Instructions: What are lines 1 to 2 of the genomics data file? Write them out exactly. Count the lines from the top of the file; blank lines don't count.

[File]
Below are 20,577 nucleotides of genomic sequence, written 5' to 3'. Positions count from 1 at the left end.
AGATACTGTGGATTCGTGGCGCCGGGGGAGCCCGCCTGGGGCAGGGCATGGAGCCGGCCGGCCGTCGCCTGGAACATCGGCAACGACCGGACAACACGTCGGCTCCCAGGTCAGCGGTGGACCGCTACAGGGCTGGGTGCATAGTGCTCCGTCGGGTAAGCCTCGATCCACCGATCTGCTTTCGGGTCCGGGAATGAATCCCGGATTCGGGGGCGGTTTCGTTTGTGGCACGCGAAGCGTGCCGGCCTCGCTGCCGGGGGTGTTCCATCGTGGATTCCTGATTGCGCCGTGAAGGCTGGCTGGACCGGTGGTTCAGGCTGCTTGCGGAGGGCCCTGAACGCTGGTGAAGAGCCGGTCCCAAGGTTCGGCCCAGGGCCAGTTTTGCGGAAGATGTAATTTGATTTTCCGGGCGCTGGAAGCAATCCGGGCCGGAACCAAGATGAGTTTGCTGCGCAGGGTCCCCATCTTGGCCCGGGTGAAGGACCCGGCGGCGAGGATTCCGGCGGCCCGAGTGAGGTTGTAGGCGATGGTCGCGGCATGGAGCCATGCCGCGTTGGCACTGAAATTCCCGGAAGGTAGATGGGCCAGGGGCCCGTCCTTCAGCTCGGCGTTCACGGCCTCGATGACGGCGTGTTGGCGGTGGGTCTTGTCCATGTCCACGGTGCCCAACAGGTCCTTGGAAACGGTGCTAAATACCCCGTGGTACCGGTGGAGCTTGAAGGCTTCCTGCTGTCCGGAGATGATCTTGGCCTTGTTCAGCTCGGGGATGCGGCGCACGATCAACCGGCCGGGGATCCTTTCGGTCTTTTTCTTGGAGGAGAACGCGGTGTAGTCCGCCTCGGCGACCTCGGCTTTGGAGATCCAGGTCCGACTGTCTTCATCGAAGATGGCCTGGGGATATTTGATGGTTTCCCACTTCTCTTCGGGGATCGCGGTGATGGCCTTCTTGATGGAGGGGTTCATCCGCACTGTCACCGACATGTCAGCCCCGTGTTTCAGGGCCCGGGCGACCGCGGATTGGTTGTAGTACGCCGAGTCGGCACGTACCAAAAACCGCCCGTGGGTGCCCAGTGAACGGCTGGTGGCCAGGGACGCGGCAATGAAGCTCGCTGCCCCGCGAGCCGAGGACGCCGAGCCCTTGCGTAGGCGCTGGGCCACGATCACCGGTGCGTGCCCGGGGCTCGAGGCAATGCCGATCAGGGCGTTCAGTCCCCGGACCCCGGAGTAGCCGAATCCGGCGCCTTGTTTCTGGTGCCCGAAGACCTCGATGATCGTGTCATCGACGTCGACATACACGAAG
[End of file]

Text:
Below are 20,577 nucleotides of genomic sequence, written 5' to 3'. Positions count from 1 at the left end.
AGATACTGTGGATTCGTGGCGCCGGGGGAGCCCGCCTGGGGCAGGGCATGGAGCCGGCCGGCCGTCGCCTGGAACATCGGCAACGACCGGACAACACGTCGGCTCCCAGGTCAGCGGTGGACCGCTACAGGGCTGGGTGCATAGTGCTCCGTCGGGTAAGCCTCGATCCACCGATCTGCTTTCGGGTCCGGGAATGAATCCCGGATTCGGGGGCGGTTTCGTTTGTGGCACGCGAAGCGTGCCGGCCTCGCTGCCGGGGGTGTTCCATCGTGGATTCCTGATTGCGCCGTGAAGGCTGGCTGGACCGGTGGTTCAGGCTGCTTGCGGAGGGCCCTGAACGCTGGTGAAGAGCCGGTCCCAAGGTTCGGCCCAGGGCCAGTTTTGCGGAAGATGTAATTTGATTTTCCGGGCGCTGGAAGCAATCCGGGCCGGAACCAAGATGAGTTTGCTGCGCAGGGTCCCCATCTTGGCCCGGGTGAAGGACCCGGCGGCGAGGATTCCGGCGGCCCGAGTGAGGTTGTAGGCGATGGTCGCGGCATGGAGCCATGCCGCGTTGGCACTGAAATTCCCGGAAGGTAGATGGGCCAGGGGCCCGTCCTTCAGCTCGGCGTTCACGGCCTCGATGACGGCGTGTTGGCGGTGGGTCTTGTCCATGTCCACGGTGCCCAACAGGTCCTTGGAAACGGTGCTAAATACCCCGTGGTACCGGTGGAGCTTGAAGGCTTCCTGCTGTCCGGAGATGATCTTGGCCTTGTTCAGCTCGGGGATGCGGCGCACGATCAACCGGCCGGGGATCCTTTCGGTCTTTTTCTTGGAGGAGAACGCGGTGTAGTCCGCCTCGGCGACCTCGGCTTTGGAGATCCAGGTCCGACTGTCTTCATCGAAGATGGCCTGGGGATATTTGATGGTTTCCCACTTCTCTTCGGGGATCGCGGTGATGGCCTTCTTGATGGAGGGGTTCATCCGCACTGTCACCGACATGTCAGCCCCGTGTTTCAGGGCCCGGGCGACCGCGGATTGGTTGTAGTACGCCGAGTCGGCACGTACCAAAAACCGCCCGTGGGTGCCCAGTGAACGGCTGGTGGCCAGGGACGCGGCAATGAAGCTCGCTGCCCCGCGAGCCGAGGACGCCGAGCCCTTGCGTAGGCGCTGGGCCACGATCACCGGTGCGTGCCCGGGGCTCGAGGCAATGCCGATCAGGGCGTTCAGTCCCCGGACCCCGGAGTAGCCGAATCCGGCGCCTTGTTTCTGGTGCCCGAAGACCTCGATGATCGTGTCATCGACGTCGACATACACGAAG